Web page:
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Striving for a seamless workload
July 2013
by Ilene Schneider  |  Email the author


GAITHERSBURG, Md.—Fast, efficient identification of organisms in food-borne pathogen outbreaks and hospital-acquired infections using the latest technology for epidemiological surveillance can literally make the difference between life and death. A combination of analytical and data management tools is aiming at an integrated solution to enable researchers to strain type, identify responsible pathogens in a timely manner, limit disease outbreaks and appropriately treat patients all over the world.  
OpGen, a provider of genomic and DNA analysis systems and services, is collaborating with Applied Maths, a market leader in bioinformatics and analytical solutions for public health and research laboratories, to offer bioinformatics analysis software for microbial genomics and molecular strain typing. Under the terms of the agreement, Applied Maths has incorporated OpGen's Whole Genome Mapping Technology module into the Applied Maths BioNumerics 7 software suite, providing customers with seamless access to a new set of analytical tools for molecular typing and comparative genomics of microbial pathogens.  
According to Michael Farmer, director of marketing at OpGen, the collaboration represents a major launch into clinical and epidemiological testing of MRSA, the major cause of hospital-acquired infections, and foodborne pathogens that threaten public health, such as salmonella, listeria and E. coli, to confirm outbreaks and see whether strains are alike or different. As he says, "Microrganisms change and evolve in the face of antibiotics and other preventive measures. Whole Genome Mapping Technology quickly analyzes strains with highest level of discriminatory power and readily identifies changes in antibiotic resistant and virulence genes."  
David Hoekzema, senior director of business development at OpGen, adds, "Applied Maths software is tied closely to interpreting the data. It's a cornerstone of the bioanalytical framework. Combining the technologies, we can get maximum speed and efficacy in confirming outbreaks of disease."  
The objective "is to be able to provide any interested organization—hospitals, research labs, governments involved in food security or in clinical epidemiology—a combination of tools (hardware and software) that integrate seamlessly with existing epidemiological and typing databases and background information or enable the creation of a new environment for storing and analyzing this type of data," explains Bruno Pot, director of business development at Applied Maths.  
Applied Maths and OpGen got acquainted with each other through a Dutch research project dedicated to the study of the origins and distribution channels of LA-MRSA from the farm to the hospital, Pot says. The National Institute for Public Health and the Environment (RIVM) in the Netherlands provided the collection of the MRSA strains, OpGen (through the Dutch department Piext) provided the hardware for the analysis and Applied Maths developed software to integrate the Whole Genome Maps in an existing database for microbiological typing information. The researchers could then perform the necessary statistical analysis as well as the validation and comparison of the Whole Genome Mapping technology with the traditional methodologies used for MRSA. This research just recently led to a scientific paper in the journal PLOS ONE.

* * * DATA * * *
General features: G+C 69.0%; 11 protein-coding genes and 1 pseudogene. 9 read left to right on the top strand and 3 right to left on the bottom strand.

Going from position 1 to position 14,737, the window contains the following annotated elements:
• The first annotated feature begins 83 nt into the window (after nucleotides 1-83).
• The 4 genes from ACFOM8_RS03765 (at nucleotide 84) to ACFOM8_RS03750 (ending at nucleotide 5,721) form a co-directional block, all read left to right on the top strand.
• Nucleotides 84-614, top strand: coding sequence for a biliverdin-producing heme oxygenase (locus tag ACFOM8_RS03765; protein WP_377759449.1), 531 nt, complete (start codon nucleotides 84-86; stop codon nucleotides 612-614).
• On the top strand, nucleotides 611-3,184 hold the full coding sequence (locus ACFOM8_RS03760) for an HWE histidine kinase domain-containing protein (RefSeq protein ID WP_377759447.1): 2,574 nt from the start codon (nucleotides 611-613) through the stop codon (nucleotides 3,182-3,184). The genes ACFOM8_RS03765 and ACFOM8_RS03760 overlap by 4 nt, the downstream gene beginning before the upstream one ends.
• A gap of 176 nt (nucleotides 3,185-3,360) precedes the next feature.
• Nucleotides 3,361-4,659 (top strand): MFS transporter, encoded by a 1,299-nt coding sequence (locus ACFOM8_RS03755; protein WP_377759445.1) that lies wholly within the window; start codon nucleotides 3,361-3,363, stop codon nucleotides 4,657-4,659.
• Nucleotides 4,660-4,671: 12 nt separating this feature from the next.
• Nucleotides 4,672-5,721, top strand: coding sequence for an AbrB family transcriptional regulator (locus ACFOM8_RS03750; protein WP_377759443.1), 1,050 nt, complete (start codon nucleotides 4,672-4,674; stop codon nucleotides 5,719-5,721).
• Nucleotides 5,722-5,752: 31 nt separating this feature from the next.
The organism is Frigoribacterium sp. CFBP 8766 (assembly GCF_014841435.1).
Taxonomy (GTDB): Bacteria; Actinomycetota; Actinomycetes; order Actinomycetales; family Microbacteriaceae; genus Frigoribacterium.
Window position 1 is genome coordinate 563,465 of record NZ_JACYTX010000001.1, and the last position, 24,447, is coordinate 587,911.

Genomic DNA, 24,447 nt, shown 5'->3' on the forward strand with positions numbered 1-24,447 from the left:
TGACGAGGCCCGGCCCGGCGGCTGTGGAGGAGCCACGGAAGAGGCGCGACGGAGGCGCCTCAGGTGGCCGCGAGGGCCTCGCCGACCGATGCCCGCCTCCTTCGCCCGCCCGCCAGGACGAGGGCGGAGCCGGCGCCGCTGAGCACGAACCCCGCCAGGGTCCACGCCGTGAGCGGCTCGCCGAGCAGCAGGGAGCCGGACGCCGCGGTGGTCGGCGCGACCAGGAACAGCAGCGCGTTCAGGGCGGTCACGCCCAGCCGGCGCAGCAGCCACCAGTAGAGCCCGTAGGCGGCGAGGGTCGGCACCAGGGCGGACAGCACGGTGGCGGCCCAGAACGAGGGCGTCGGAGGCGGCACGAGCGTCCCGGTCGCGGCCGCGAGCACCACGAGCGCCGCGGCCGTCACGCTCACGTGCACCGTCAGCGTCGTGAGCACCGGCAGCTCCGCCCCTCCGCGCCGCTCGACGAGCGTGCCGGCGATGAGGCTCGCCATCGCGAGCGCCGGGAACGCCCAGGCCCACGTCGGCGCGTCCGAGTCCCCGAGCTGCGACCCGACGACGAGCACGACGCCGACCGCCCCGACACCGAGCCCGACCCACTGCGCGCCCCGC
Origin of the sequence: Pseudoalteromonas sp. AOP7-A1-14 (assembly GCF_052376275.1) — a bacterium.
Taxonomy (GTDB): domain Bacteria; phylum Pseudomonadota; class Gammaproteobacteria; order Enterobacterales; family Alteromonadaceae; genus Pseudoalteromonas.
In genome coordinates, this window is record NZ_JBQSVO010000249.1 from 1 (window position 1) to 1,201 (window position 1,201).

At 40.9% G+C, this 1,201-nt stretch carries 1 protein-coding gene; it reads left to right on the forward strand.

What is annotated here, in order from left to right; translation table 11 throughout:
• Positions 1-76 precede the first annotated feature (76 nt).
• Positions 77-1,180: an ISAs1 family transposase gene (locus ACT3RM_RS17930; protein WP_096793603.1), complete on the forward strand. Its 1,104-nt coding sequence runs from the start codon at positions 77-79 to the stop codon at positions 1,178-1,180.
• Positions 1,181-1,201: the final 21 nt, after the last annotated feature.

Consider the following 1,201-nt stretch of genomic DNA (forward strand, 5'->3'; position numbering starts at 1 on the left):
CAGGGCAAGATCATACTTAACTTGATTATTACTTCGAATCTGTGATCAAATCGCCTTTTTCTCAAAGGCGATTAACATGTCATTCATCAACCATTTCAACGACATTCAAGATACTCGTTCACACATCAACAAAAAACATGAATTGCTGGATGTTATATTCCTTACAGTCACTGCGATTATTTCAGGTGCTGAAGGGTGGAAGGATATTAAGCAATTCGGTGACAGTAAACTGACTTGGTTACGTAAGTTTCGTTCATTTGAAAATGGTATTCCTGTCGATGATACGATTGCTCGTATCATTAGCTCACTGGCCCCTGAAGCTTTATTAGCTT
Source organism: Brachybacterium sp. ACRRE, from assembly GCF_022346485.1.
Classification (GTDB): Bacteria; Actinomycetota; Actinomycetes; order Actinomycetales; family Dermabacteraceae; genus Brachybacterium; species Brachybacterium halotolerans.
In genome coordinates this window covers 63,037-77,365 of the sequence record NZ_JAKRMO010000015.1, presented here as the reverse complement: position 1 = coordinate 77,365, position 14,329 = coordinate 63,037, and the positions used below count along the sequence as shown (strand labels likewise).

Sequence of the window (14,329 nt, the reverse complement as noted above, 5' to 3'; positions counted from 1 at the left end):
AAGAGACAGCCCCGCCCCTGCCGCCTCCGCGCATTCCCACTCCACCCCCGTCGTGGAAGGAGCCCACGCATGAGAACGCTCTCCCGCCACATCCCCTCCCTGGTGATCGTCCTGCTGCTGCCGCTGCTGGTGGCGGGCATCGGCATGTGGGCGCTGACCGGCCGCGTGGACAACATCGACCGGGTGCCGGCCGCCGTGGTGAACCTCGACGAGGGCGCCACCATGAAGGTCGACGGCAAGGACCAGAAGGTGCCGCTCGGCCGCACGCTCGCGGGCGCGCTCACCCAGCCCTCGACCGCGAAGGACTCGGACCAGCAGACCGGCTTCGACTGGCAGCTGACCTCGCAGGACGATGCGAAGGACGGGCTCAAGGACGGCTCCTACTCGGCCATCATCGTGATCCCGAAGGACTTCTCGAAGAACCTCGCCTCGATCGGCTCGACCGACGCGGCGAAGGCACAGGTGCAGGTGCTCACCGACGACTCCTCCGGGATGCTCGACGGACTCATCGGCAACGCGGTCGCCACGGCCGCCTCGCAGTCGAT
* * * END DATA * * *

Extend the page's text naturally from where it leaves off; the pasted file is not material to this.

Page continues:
The initial contacts quickly led to new collaborations, including a larger EU-funded research project, PathoNGenTrace, which will use whole-genome sequencing information in clinical microbiology and disease surveillance to provide clinically relevant parameters to doctors, directly extracted from the NGS sequence. The EU research project PathoNGenTrace, which was launched in January 2012, will run for 54 months and receive nearly $7.8 million in funding from the European Union's 7th Framework Programme. The project participants want to develop NGS combined with Whole Genome Mapping as next-generation DNA analysis tools into a highly efficient technology that can be used for the typing and diagnostics of pathogens which pose a serious medical threat and an important challenge when it comes to their treatment.   
Applied Maths has 20 years of experience in storage and analysis of typing information and delivers the driving software for large worldwide networks such as PulseNet International, according to Pot. New technologies such as the Whole Genome Mapping make these activities faster than other technologies like pulsed-field gel electrophoresis (PFGE), but also raise considerable challenges on data analysis. The BioNumerics application provides the software environment for typing and identification.   
"The collaboration with OpGen, therefore, allows us to keep up in a timely manner with the new technological developments in the world of surveillance and epidemiology," Pot says.  
Both products are in validation testing now in state laboratories and the Centers for Disease Control and Prevention. During the summer OpGen is planning to open a CLIA-certified laboratory to provide diagnostic tests and epidemiology analysis involving MRSA, Clostridium difficile and other healthcare-associated infections, Farmer says.  
Code: E071316



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